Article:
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Unemployment: A major concern for Pakistan

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Unemployment has become an alarming issue in Pakistan nowadays. Not just an individual but society and the economy are severely affected by the repercussions of unemployment. When a person is jobless but actively looking for work, such a person is considered unemployed. One of the most pervasive issues in Pakistan is unemployment. It is seen as a reflection of a nation’s economy. Since Pakistan’s founding in 1947, unemployment has been a significant issue because its economy has been shaky. 6.65 million individuals in Pakistan are unemployed. Comparing degree holders to the rest of the unemployed, the unemployment rate is three times greater. It is the despair of every university student and recent graduate. Every year, a staggering number of people graduate from institutions. On the other side, fewer jobs are available in their respective industries. The number of unemployed individuals in the country would increase by more than 2 to 8 million by the end of 2023, predicts Hafiz Pasha, a well-known economist. Gender disparity exists similarly. In Pakistan, there are more women without jobs than men.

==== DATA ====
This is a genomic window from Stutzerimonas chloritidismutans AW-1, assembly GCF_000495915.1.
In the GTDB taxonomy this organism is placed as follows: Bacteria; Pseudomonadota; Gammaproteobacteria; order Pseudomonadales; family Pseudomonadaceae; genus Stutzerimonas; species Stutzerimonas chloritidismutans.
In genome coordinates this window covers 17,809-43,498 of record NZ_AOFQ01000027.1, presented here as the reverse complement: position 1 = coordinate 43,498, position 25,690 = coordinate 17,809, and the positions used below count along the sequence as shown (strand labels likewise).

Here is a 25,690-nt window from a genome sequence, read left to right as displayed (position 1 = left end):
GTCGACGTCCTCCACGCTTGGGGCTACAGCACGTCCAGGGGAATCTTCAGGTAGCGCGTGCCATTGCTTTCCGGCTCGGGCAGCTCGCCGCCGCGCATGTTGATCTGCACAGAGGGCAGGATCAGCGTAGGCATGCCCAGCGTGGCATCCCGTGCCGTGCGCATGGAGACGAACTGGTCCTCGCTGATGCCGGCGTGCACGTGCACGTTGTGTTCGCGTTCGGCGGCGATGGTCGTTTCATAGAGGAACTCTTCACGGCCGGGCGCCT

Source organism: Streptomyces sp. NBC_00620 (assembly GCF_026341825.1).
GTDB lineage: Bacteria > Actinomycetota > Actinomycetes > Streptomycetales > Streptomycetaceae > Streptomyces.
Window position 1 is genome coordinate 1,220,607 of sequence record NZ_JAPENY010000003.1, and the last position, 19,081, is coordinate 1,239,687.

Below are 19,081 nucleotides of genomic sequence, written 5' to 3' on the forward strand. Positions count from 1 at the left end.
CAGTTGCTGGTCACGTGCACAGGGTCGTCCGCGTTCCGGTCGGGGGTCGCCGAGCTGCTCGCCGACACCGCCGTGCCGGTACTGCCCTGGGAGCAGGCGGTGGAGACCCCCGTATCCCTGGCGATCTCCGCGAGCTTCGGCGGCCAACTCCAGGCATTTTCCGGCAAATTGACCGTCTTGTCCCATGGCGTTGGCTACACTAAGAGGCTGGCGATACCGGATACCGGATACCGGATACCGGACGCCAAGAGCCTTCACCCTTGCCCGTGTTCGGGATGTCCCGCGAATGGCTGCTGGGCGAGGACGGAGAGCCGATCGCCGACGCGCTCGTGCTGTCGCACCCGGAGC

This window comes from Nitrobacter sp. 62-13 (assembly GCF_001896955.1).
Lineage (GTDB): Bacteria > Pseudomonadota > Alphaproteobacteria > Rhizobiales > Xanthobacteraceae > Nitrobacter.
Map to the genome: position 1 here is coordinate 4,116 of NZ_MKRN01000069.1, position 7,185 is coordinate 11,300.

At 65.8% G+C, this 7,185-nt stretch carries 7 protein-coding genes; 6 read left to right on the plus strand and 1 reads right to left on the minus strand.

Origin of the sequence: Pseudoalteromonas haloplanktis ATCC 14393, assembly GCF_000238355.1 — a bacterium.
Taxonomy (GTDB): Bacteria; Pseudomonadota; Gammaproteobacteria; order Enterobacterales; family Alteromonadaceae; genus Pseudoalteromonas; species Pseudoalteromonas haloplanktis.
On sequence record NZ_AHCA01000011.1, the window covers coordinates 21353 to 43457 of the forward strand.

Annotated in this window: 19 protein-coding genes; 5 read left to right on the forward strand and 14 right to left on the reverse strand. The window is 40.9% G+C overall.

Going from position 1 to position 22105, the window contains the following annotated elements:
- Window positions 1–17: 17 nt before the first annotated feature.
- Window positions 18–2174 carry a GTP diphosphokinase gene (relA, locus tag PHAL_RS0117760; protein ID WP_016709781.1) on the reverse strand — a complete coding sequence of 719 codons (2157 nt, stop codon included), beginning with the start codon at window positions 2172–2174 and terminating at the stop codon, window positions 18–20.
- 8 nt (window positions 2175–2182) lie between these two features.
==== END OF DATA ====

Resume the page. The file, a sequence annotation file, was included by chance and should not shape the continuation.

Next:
Several factors contribute to the high unemployment rates in Pakistan. The country’s economy is in a miserable situation right now. It is no secret that dollar rates have skyrocketed and that fuel and petrol costs have reached record highs. Every single item now has such a high price. People in the middle class struggle to make ends meet. Undoubtedly, the COVID-19 epidemic and the string of lockdowns played a role. The aftermath has resulted in even greater economic losses. For almost two decades, Pakistan has been experiencing an energy crisis. Exports of petroleum predominate. The country’s electricity production cost is considerably high because they consume so little but pay such high costs people find it extremely difficult to pay hefty electrical bills. The government is unable to create more jobs because of the energy problem. Youth unemployment is also substantially impacted by the expanding population. There are fewer opportunities available as the population increases. Due to this intense competition at work, it is challenging for young people to find gainful employment. The country is affected by this unemployment, both in urban and rural areas. This negatively affects Pakistan’s future, development, and socioeconomic status.

A lack of educational opportunities is one of the main causes of youth unemployment in Pakistan. In Pakistan, just 43% of people have had a formal education. Many young people cannot obtain employment that matches their skills and qualifications because they lack access to high-quality education. Unemployed teenagers are, therefore, prevalent in the country. Young people have low economic productivity and skill development levels due to a lack of excellent educational and vocational training programs. Most young people struggle to find fulfilling employment, leading to prolonged unemployment.